(The Root) — This image is part of a weekly series that The Root is presenting in conjunction with the Image of the Black in Western Art Archive at Harvard University’s W.E.B. Du Bois Institute for African and African American Research.
The Adoration of the Magi is one of the most enduring images in Christian art. It not only evokes the prospect of spiritual salvation but also expresses the universal bond between mother and child. Originally treated quite reductively, the representation of this theme became ever more inclusive as its interpretive context expanded during the Middle Ages.
In this carved-relief panel, seen here in a detail, the image of the black makes an appearance of signal importance. He appears for perhaps the first time in a positive role, edging aside the lugubrious stereotype of the black demon or executioner that had obsessed the European mind to this point.
The relief was produced for the pulpit of Siena Cathedral, one of the architectural jewels of central Italy, just after the middle of the 13th century. Its creator was Nicola Pisano, a sculptor instrumental in the development of Italian sculpture of the early Renaissance. In all there were seven panels surrounding the raised lectern where key texts from the Bible were read to the congregation. The Adoration of the Magi is the second in the series, following The Nativity, or actual birth of Jesus. The group ends with panels representing the fate of the blessed and the damned at the Last Judgment.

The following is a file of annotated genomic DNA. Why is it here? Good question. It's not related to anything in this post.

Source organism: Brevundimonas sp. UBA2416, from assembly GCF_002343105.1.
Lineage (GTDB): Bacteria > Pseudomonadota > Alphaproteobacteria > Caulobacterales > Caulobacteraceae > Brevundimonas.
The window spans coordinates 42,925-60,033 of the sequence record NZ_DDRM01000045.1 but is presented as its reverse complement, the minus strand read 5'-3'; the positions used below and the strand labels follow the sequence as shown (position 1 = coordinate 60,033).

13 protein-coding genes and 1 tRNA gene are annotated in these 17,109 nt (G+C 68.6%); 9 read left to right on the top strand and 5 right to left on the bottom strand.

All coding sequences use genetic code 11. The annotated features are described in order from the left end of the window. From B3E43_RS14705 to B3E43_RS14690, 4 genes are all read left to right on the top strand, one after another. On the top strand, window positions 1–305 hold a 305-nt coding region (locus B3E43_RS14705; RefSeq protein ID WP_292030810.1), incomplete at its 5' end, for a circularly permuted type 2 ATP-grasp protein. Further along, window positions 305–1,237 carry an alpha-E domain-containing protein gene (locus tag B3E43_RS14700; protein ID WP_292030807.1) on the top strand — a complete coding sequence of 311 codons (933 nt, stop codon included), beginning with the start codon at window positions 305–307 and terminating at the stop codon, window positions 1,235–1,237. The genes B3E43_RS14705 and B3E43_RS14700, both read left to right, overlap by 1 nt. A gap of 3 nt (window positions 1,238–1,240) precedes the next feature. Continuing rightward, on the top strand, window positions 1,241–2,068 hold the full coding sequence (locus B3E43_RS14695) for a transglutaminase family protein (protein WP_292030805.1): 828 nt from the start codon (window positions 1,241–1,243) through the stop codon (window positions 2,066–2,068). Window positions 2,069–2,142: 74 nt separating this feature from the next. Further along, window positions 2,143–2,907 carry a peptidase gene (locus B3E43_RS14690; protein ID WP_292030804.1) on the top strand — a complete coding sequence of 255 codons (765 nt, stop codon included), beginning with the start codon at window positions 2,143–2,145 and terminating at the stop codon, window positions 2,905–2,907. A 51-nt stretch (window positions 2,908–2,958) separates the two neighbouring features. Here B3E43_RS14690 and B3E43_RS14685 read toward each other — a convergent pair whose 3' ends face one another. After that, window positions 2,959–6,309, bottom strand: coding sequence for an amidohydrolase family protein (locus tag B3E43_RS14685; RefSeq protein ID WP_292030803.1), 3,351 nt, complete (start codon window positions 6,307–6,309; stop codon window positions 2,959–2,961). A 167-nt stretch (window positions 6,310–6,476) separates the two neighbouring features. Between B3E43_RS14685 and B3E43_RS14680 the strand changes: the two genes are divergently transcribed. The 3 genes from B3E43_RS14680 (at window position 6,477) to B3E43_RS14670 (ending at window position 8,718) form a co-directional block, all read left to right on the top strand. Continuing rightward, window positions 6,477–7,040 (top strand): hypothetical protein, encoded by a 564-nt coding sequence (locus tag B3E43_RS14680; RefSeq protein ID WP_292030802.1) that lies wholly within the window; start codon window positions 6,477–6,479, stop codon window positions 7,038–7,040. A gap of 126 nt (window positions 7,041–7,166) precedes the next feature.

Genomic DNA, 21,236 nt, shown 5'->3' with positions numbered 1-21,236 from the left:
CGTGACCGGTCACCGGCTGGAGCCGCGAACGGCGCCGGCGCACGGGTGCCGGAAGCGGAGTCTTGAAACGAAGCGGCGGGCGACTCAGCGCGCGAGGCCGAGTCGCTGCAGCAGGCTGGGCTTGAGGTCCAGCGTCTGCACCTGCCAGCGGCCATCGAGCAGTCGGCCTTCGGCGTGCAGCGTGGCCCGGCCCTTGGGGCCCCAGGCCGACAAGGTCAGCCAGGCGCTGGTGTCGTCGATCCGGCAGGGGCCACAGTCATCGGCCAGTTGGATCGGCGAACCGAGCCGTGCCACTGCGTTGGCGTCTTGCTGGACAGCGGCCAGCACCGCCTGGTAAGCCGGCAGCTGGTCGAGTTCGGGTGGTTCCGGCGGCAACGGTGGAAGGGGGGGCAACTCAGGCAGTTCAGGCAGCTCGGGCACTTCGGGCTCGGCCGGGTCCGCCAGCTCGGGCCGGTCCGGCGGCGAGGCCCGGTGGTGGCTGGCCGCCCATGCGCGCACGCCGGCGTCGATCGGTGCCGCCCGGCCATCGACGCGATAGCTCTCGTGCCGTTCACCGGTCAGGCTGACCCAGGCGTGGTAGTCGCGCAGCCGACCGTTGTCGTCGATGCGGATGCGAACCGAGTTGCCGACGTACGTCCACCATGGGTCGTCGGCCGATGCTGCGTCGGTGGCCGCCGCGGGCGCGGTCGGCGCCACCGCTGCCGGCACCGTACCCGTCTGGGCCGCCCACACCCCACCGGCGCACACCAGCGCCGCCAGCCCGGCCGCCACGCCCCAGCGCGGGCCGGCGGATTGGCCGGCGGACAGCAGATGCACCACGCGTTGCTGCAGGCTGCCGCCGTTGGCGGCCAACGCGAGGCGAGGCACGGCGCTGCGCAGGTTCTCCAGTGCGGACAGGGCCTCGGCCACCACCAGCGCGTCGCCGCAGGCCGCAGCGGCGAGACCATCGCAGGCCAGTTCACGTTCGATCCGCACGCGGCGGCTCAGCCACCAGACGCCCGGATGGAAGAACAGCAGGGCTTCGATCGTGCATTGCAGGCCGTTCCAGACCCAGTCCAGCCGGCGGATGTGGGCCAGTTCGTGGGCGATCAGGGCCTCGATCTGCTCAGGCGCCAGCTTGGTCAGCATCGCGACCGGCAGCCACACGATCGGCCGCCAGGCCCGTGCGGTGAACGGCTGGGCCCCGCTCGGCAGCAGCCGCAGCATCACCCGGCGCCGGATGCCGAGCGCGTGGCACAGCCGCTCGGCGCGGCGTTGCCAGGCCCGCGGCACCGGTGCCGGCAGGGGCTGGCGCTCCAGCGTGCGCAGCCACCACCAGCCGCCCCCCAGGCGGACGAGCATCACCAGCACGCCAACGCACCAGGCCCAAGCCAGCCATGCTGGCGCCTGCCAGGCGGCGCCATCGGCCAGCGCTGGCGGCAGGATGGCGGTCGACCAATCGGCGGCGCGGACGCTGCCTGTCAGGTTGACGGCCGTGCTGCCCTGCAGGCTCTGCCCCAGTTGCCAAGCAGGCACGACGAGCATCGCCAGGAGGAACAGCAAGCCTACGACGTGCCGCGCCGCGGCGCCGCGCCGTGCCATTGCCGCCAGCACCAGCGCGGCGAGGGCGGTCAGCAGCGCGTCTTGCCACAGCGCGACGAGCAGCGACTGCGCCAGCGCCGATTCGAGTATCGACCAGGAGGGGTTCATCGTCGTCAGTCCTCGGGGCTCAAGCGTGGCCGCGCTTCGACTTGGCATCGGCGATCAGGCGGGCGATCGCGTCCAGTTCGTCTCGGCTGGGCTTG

The detail shows two middle-aged black servants riding on camels. They lead the procession of the wise men, or Magi, who have journeyed from the East to honor the birth of Jesus. The story is told in two parts, seen within the same composition in a technique known as continuous narration. Above the black riders, the Magi appear again, this time dismounted and offering their presents before the Christ Child.
The two men wear elaborately worked tunics and are seated on richly figured boxlike platforms. The rider in the foreground sits with his legs crossed, both feet placed on the camel’s neck. This particular manner of riding, and the convincing forward lurch of the man’s head, convey a convincing impression of travel on the back of one of these exotic beasts and must have been observed from life. The rendering of the facial features of both men — particularly the sagging flesh under the neck of the rear rider — also project a lifelike sense bordering on portraiture.
The magnificent ensemble of the pulpit reliefs required only two years to complete. Three members of Pisano’s shop, including his son Giovanni, assisted him in the monumental task. The highly original works produced by the Pisano family for Pisa, Siena and other cities founded the great tradition of central Italian sculpture, an artistic current later given further impetus by Michelangelo. The artist’s origins, however, lay a good distance farther south. He came from the region of Apulia in the heel of Italy and possibly received his artistic training in one of the workshops set up in the region by the Holy Roman Emperor Frederick the Great.